All experimental procedures using animals were approved by the Committee on Animal Experiments at Tohoku University. The ME model was prepared as described previously (Shirakura et al. 2005). Briefly, male Wistar rats weighing 220–270 g were subjected to general anesthesia by 1.5% halothane in oxygen via a face mask. After placing animals in a supine position, both external carotid and pterygopalatine arteries were temporarily occluded using aneurysm clips, and then 1000 non-radioactive microspheres (48.4 ± 0.7 µm in diameter) suspended in a 20% dextran solution were injected into the left common carotid artery. Rectal temperature was monitored and maintained at 37 ± 0.5°C with a heating blanket throughout the surgery. Sham-operated groups received the same experimental procedures except for microsphere injection. Behavioral changes, such as lack of movement, truncal curvature and forced circling during locomotion, following microsphere injection were observed as previously described (Miyake et al. 1993). After recovery from anesthesia, animals were returned to their cages with free access to food and water for the duration of observation. Rats were decapitated at 15 min, 2, 6, 12, 24, 48 and 72 h after injection of microspheres, and the striatum and cortical regions of the ipsilateral hemisphere were dissected out for immunoblotting analysis.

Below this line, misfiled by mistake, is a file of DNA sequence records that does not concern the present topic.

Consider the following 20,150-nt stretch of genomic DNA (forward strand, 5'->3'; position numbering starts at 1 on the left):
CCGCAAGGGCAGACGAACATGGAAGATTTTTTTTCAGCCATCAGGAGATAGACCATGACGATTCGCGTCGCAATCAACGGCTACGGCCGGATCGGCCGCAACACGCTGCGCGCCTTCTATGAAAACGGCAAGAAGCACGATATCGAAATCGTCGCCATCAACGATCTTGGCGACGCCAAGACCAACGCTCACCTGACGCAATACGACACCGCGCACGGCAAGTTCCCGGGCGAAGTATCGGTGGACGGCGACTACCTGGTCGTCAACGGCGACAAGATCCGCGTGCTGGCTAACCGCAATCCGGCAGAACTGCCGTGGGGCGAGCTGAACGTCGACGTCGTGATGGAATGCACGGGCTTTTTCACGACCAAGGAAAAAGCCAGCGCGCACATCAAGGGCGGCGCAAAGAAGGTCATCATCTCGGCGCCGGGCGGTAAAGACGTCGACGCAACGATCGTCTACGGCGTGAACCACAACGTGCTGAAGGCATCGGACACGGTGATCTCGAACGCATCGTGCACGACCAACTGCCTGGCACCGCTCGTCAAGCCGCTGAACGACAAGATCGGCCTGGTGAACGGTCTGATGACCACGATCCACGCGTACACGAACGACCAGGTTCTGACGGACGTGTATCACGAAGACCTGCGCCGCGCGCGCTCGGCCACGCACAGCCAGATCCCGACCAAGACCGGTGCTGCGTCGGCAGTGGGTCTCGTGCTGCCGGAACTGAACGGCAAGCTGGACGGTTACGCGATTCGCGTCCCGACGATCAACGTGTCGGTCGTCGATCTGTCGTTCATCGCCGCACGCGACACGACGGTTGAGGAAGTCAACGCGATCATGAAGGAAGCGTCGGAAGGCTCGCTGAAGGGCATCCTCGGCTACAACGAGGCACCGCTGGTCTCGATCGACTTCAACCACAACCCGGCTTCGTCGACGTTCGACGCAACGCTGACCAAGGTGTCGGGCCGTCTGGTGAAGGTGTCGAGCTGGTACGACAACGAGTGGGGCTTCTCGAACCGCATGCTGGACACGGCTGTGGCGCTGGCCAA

Drug treatments